On the continuum of slow cooking drying and slow-roasting are pretty near the end of the tail. In arid, sunny regions an oven isn’t even necessary and the sun stands in. But with an oven at hand and the recurring problem of what to do with its residual heat (see my post on making Chardonnay Apple Butter) I used it to roast/dry sweet and hot red peppers.
I went to Highland Farms the week after Labour Day in search of a bushel of tomatoes for tomato sauce. They were all sold out but had sweet red bell peppers by the bushel–that’s 36.36875L to be absolutely exact. I bought one of these, took it to the cottage and divided the peppers between six pans that went into the oven after a pizza session. The fire had died down but there were still hot coals near the back of the oven. (more…)
The 2010 Canadian Wine Awards offered many superlative firsts that involved Niagara’s Tawse Winery on the Twenty Mile Bench. They were the first Ontario winery to be named Canadian winery of the year; they won the most gold medals ever (five) for 2008 Robyn’s Block Chardonnay, 2008 Quarry Road Chardonnay, 2008 Lauritzen Pinot Noir, 2008 Wismer Lakeview Vineyard Riesling, and the 2009 Tawse Riesling; and the Robyn’s Block Chardonnay was named white wine of the year and now the record for highest table wine score (93) at these awards. Last weekend I joined a group of Toronto wine food bloggers for an extensive tour of the fields and facilities at Tawse guided by winemaker Paul Pender and national sales manager Daniel Lafleur.
Tawse has practiced organic viticulture since Moray Tawse started the business in 2001 and has followed the tenets of biodynamic farming since 2006. This movement is based on the ideas set out in a series of speeches by Rudolf Steiner in 1924 that, in short, call on farmers to produce as many of their inputs on their own farm as possible; substitute a selection of organic preparations for synthetic fertilisers; and schedule farm activities to coincide with the appropriate phase of the lunar month. Corby Kummer wrote this outline of biodyamic winemaking for Techology Review. (more…)
The rules of sushi etiquette and terminology can be mind-spinning. Each piece of nigiri is meant, in an Olympian feat of chopstick acrobatics, to be flipped and only the fish component dipped briefly in soy sauce. Raw before fried and–more confusing still–a lightly flavoured fish goes down the hatch before its deeply-flavoured (usually oilier) cousin. All this is an obvious introduction for temaki the sushi preparation that throws out all of these rules in favour of a make-your-own experience.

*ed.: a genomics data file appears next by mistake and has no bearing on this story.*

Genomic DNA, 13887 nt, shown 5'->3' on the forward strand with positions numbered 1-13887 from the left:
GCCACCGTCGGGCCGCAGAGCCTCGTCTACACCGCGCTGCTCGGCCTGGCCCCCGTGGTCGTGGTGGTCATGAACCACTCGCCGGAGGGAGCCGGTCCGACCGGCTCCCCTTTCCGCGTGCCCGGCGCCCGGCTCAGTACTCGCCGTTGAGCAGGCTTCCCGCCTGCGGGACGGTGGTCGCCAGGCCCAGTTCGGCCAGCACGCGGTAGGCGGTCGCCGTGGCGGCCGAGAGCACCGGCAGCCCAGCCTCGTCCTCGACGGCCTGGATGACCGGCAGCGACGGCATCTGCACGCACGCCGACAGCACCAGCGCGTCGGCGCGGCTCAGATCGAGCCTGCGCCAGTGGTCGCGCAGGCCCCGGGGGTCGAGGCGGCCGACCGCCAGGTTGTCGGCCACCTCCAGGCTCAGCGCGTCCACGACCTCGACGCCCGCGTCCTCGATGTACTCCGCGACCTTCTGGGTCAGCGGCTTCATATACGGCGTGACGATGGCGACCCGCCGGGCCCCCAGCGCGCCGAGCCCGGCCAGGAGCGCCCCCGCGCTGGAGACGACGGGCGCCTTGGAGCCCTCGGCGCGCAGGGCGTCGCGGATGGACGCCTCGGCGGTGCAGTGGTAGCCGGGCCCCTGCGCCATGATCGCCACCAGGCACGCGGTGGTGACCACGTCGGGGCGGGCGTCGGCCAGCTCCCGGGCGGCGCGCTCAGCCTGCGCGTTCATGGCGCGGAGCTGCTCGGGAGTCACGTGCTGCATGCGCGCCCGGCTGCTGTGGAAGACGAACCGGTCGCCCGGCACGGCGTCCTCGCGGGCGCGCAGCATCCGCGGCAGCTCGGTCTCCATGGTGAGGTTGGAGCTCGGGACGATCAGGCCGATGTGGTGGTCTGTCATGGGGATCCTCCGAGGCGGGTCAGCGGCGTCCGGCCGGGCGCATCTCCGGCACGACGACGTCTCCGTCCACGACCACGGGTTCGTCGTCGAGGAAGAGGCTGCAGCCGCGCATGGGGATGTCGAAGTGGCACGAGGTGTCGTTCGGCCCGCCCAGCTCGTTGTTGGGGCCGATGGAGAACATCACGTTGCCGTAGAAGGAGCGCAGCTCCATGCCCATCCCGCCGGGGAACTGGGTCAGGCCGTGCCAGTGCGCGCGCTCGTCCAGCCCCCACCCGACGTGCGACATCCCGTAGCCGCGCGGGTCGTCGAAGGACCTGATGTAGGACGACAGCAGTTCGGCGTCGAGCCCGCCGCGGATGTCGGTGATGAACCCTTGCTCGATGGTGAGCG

Temaki or “lazy man’s sushi” while frequently appearing in Japanese homes for parties and family meals is only available at two restaurants in Canada and one of those places is Toronto’s own Drake Hotel. The Drake’s temaki feast ($50, $70 with lobster) is a platter which features the usual players (tuna, salmon, and deep-fried shrimp) but also some more uncommon seafood like (butterjack and arborfish). Diners are also given a bowl of nicely-seasoned sushi rice, a stack of nori sheets, and three ramekins of house-made sushi sauces to complete their custom hand rolls. (more…)
Our wood oven has been operational since the beginning of August and I’ve turned out a ton of pizzas but–with the exception of three pathetic baguettes–no bread. This had to change. With the help of Jim Lahey’s My Bread I set out to bake my first true round of wood-fired bread.
My entirely unscientific guess is that the average bread recipe for home bakers calls for about three hours of rising and another hour for a second rise, so that including the mixing and baking the whole operation takes no longer than six hours. My current bread cookbook champion is Peter Reinhart’s The Bread Baker’s Apprentice (my review) and most of his recipes take this a step further and call for the preparation of a starter, poolish, or soaker the day before you want to bake. Lahey keeps the amount of yeast low and prepares the dough the day before but also has the dough ferment over night (for 12 to 18 hours) at room temperature. Most remarkably he does away with kneading. (more…)